TV pundits and op-ed writers of every major newspaper epitomize how the Democratic establishment has already reached a consensus: the 2020 nominee must be a centrist, a Joe Biden, Cory Booker or Kamala Harris–type, preferably. They say that Joe Biden should "run because [his] populist image fits the Democrats’ most successful political strategy of the past generation" (David Leonhardt, New York Times), and though Biden "would be far from an ideal president," he "looks most like the person who could beat Trump" (David Ignatius, Washington Post). Likewise, the same elite pundit class is working overtime to torpedo left-Democratic candidates like Sanders.

For someone who was not acquainted with Piketty's paper, the argument for a centrist Democrat might sound compelling. If the country has tilted to the right, should we elect a candidate closer to the middle than the fringe? If the electorate resembles a left-to-right line, and each voter has a bracketed range of acceptability in which they vote, this would make perfect sense. The only problem is that it doesn't work like that, as Piketty shows.

The reason is that nominating centrist Democrats who don't speak to class issues will result in a great swathe of voters simply not voting. Conversely, right-wing candidates who speak to class issues, but who do so by harnessing a false consciousness — i.e. blaming immigrants and minorities for capitalism's ills, rather than capitalists — will win those same voters who would have voted for a more class-conscious left candidate. Piketty calls this a "bifurcated" voting situation, meaning many voters will connect either with far-right xenophobic nationalists or left-egalitarian internationalists, but perhaps nothing in-between.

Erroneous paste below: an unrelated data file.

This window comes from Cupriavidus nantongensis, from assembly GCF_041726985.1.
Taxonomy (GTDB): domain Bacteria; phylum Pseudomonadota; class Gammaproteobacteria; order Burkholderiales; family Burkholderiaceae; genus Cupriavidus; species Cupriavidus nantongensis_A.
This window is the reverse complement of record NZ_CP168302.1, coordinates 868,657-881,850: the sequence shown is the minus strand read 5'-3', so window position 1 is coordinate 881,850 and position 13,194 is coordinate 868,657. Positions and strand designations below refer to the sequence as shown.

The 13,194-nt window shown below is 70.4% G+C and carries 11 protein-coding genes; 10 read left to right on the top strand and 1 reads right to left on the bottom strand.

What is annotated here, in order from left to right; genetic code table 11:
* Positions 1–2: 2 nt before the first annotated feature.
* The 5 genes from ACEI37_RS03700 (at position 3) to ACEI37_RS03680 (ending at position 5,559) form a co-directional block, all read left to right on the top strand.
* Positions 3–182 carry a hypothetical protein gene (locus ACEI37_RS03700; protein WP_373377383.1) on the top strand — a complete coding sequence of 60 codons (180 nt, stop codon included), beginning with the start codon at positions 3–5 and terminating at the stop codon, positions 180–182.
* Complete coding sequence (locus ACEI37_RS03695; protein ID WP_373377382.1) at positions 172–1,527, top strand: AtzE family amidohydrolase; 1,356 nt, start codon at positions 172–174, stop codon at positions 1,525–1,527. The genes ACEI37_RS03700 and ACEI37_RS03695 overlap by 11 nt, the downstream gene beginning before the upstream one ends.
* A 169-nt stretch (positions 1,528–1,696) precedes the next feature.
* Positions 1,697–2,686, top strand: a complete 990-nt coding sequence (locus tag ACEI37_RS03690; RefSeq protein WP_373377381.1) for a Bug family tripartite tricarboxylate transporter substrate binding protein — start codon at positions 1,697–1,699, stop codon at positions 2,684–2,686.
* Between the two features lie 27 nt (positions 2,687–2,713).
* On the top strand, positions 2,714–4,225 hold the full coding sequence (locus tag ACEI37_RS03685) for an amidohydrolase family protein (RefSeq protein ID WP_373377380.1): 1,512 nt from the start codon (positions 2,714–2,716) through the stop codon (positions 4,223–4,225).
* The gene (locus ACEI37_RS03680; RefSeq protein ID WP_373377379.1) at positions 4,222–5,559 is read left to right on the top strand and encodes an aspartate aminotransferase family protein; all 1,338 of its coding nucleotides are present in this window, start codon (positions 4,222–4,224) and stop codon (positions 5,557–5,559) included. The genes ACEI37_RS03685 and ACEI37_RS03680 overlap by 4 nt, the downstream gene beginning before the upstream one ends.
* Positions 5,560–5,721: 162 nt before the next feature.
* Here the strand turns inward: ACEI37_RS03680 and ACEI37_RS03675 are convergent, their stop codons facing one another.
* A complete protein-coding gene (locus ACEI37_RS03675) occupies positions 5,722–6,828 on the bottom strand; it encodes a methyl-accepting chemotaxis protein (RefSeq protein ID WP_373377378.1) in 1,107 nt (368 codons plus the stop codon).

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Understanding Trump’s charisma offers important clues to understanding the problems that the Democrats need to address. Most important, the Democratic candidate must convey a sense that he or she will fulfil the promise of 2008: not piecemeal reform but a genuine, full-scale change in America’s way of thinking. It’s also crucial to recognise that, like Britain, America is at a turning point and must go in one direction or another. Finally, the candidate must speak to Americans’ sense of self-respect linked to social justice and inclusion. While Weber’s analysis of charisma arose from the German situation, it has special relevance to the United States of America, the first mass democracy, whose Constitution invented the institution of the presidency as a recognition of the indispensable role that unique individuals play in history.

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[E]ven Fox didn’t tout Bartiromo’s big scoops on Trump’s legislative agenda, because 10 months into the Trump presidency, nobody is so foolish as to believe that him saying, “We’re doing a big infrastructure bill,” means that the Trump administration is, in fact, doing a big infrastructure bill. The president just mouths off at turns ignorantly and dishonestly, and nobody pays much attention to it unless he says something unusually inflammatory.On some level, it’s a little bit funny. On another level, Puerto Rico is still languishing in the dark without power (and in many cases without safe drinking water) with no end in sight. Trump is less popular at this point in his administration than any previous president despite a generally benign economic climate, and shows no sign of changing course. Perhaps it will all work out for the best, and someday we’ll look back and chuckle about the time when we had a president who didn’t know anything about anything that was happening and could never be counted on to make coherent, factual statements on any subject. But traditionally, we haven’t elected presidents like that — for what have always seemed like pretty good reasons — and the risks of compounding disaster are still very much out there.